So I’m in the Metrotown Apple store in Burnaby, BC. Yeah, Canada.
And I’m looking at the MacBook Airs … which I have been coveting for some time now. The core question is the cause of this post’s odd title. Should I get the 11″ or the 13″?
More screen is better, when you’re tied to a desk. More portable is better, when you want to be mobile. It’s a challenging question, since I’m not sure there’s a huge spec difference other than the screen size. And I’m not certain what the exact mix of my use will be.
The weight is almost immaterial … 2.38 pounds versus 2.96. If you get the slightly upgraded 11″ model, you can get a processor within 100 MHz of the 13″, plus the 4GB of RAM, which I think is important. One thing I do like about the 13″ is the SD slot … making it simply to transfer your photos, and potentially other data, without having to worry about cables. Other than that, they’re almost identical.
Screen size is the biggest differentiator. Of course 🙂
I’m writing this on the 11″ model right now, in an attempt to convince myself that this is all the screen I need. I’m not certain if I’m being successful …
Which would you pick?
[ update ]
So, I chatted to an Apple sales guy here. He asked what I was going to use it for, and found out I already have an iPad2, which I can pair with my ZAGGfolio for typing. Turns out the iPad screen and the 11″ are almost identical in size. That’s pushing me over the edge a bit, towards the 13″ …
Most likely you read the title of this and are already thinking: this is not going to end well. Airlines and customer service are like cheese and peanut butter: they don’t go together.
Sadly, you’re right.
Yesterday I was checking in to my Alaskan Air flight (which would be delayed by over 3 hours) when a woman at the check-in counter next to me exploded at the ticket agent. Later she repeated the process at security.
The problem was simple: one of her and her husband’s bags was overweight, and Alaskan was charging her $25 extra. Unfortunately, they informed her at the gate … sending her back out through security to pay at the check-in counter. Even more unfortunately, they had not told her at the gate that she would need to pay more … so she left her purse with her husband at the gate.
So having already gone through security once, she face the prospect of not only going through again to get her purse, but also a third time after coming back and paying the $25.
Naturally, this was a major inconvenience, and made her run a real risk of missing her flight. She crumpled under the pressure, and was not a pleasant woman to deal with for the ticketing agents, I’m sure. (Or for the TSA inspectors, as I saw later in security.) Not cool – understandable, surely, but not the best behavior.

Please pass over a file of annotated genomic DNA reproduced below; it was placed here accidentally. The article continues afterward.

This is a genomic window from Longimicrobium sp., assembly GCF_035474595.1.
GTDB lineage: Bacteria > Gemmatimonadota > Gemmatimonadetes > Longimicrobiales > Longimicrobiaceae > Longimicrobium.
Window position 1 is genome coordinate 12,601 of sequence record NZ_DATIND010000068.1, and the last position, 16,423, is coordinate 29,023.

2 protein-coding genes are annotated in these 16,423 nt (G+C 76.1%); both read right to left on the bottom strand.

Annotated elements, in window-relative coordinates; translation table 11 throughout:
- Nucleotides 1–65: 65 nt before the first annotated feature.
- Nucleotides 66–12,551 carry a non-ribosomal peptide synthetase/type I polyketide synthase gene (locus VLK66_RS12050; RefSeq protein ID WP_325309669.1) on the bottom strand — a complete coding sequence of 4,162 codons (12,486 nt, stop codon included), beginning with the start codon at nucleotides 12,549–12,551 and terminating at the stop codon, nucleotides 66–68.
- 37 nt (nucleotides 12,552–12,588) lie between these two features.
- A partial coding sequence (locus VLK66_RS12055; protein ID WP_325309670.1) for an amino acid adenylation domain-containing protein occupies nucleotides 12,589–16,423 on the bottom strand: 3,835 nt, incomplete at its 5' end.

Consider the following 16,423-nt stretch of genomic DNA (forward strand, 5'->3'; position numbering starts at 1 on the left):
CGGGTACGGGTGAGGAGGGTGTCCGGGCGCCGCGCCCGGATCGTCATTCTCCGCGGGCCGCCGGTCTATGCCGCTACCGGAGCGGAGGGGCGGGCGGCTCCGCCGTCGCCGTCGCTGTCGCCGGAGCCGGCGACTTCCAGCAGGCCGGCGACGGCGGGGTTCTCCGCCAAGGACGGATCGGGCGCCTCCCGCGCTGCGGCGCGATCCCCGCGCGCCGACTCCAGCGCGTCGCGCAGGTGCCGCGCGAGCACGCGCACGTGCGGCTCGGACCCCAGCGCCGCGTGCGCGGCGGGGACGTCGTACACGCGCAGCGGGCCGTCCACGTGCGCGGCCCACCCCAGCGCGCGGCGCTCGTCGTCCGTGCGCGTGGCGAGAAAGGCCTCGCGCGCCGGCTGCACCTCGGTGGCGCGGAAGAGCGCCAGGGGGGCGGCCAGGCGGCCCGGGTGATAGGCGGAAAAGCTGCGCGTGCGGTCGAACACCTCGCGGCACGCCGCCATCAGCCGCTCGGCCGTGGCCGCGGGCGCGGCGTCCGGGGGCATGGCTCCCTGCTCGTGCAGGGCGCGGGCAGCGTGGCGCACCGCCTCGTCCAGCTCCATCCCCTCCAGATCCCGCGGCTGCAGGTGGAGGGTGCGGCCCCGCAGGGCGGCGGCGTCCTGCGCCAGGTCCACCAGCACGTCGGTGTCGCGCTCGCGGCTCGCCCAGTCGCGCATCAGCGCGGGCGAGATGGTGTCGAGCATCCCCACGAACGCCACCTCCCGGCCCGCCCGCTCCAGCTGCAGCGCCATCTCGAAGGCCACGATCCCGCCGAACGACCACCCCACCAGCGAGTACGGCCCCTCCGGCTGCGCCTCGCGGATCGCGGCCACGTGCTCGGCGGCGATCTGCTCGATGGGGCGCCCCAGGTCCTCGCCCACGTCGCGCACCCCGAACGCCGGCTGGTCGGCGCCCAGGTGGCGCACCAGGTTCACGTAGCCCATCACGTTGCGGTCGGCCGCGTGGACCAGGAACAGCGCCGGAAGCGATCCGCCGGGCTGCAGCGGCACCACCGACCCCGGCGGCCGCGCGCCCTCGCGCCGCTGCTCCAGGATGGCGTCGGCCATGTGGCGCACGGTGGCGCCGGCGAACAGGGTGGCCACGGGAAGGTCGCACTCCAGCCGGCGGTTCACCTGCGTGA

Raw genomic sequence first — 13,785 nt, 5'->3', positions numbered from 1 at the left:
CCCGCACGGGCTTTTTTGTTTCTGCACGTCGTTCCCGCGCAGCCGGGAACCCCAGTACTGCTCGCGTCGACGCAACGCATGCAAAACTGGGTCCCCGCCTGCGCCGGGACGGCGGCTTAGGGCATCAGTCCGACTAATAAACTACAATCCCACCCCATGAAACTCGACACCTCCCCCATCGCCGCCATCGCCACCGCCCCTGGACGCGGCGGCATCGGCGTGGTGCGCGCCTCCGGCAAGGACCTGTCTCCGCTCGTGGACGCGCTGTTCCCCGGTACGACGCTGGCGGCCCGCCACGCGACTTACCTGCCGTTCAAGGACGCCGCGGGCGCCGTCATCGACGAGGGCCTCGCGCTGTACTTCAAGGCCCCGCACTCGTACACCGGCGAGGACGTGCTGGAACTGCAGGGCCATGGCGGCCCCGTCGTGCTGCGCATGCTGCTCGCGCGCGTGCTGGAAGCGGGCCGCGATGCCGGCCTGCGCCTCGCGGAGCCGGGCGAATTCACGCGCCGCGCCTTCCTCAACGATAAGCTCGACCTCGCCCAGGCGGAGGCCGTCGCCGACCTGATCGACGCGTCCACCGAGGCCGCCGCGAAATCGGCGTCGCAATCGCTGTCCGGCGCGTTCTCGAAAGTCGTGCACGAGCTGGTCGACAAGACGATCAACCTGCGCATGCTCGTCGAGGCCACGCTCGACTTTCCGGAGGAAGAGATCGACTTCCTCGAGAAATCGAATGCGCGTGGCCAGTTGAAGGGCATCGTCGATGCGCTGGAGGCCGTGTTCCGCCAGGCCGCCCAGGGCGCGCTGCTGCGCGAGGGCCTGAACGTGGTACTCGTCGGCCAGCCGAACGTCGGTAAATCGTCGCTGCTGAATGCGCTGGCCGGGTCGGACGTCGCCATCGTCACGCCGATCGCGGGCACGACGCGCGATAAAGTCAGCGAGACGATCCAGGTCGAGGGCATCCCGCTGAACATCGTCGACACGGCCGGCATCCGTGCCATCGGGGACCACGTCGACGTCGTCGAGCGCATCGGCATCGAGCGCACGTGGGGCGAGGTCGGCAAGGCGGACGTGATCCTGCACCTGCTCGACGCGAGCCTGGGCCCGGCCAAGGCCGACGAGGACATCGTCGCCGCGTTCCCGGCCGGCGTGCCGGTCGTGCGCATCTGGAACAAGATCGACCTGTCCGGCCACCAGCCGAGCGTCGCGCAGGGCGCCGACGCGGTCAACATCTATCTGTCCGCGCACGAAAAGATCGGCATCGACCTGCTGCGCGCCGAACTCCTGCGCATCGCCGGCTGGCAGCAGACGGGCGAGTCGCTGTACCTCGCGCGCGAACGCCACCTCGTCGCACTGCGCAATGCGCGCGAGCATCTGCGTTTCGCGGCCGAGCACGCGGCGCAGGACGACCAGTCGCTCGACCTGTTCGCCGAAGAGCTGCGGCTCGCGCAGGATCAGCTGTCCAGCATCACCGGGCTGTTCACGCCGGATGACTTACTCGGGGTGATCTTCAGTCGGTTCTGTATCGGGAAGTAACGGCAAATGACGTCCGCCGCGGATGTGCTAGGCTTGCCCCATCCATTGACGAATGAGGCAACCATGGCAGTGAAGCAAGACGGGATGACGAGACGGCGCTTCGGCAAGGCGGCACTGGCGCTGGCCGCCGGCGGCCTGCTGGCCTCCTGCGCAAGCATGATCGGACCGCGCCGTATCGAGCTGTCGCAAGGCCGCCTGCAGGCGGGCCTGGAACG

However, consider the airline’s long-term interests here.
They’ve got their cold hard hands on an extra $25 today, but is that woman EVER going to fly Alaskan Air ever again? Not if she has even the slightest sniff of another option. Alaskan better hope that they’re in some kind of monopoly situation in the destinations she needs, because even if she has to pay more, she will actively avoid them in the future. And she will undoubtedly tell her friends, at length and in detail … probably making them slightly less inclined to choose Alaskan as well. Plus, now I’m telling you, and this record will stay in Google’s cache for … forever(ish).
Here’s the deal.
The ticketing agents aren’t bad people. They probably get the fact that asking a client to go through airport security three times is asking a lot. And they probably get the fact that this is perhaps not the best client retention strategy the marketing wonks at Alaskan have ever dreamed up.
But their hands are tied.
Because it’s a company policy, and policies are meant to be enforced across the board. They had no flexibility, no choice in the matter. They were forced to apply it to her.
What’s the better alternative?
Companies should train and trust their employees to do the right thing for the company in the unique circumstances they’re in. Waiving this $25 fee would have paid rich dividends in brand perception, customer loyalty, and eventually profit. It would have treated the customer like anyone working for the airline would like to be treated.
And, it would have not made the Alaskan employees upset with a customer and angry at their own company for forcing them to foolishly enforce this rule. All it takes is a little trust, and a little training, and a little follow-up.
If you can’t trust people to do their jobs, why have them at all?
Adobe lists a variety of phone makers and chip manufacturers as its partners in the Open Screen Project, but notably excludes any mention of Microsoft, Apple, and Google. How will ARM, Intel, and Cisco have any relevant impact on pushing Flash on Microsoft’s desktop, Apple’s mobiles and the Mac, or Google’s web apps and Android platform?
And how are the existing licensees of Adobe’s Flash Lite on mobile phones (LG, Nokia, NTT DoCoMo, Qualcomm, Samsung, Sony Ericsson, Toshiba, and Verizon Wireless) going to do anything to promote Flash-based rich Internet apps when their devices can’t even run the full version of Flash?
Adobe seems to be hoping that nobody notices these problems and that its vigilant marketing efforts can entrance the public into thinking that a drawing app extended into an animation tool and then retrofitted into a monstrous hack of a development platform is a superior technology basis for building web apps compared to the use of modern open standards created expressly to promote true interoperability by design rather than retroactively.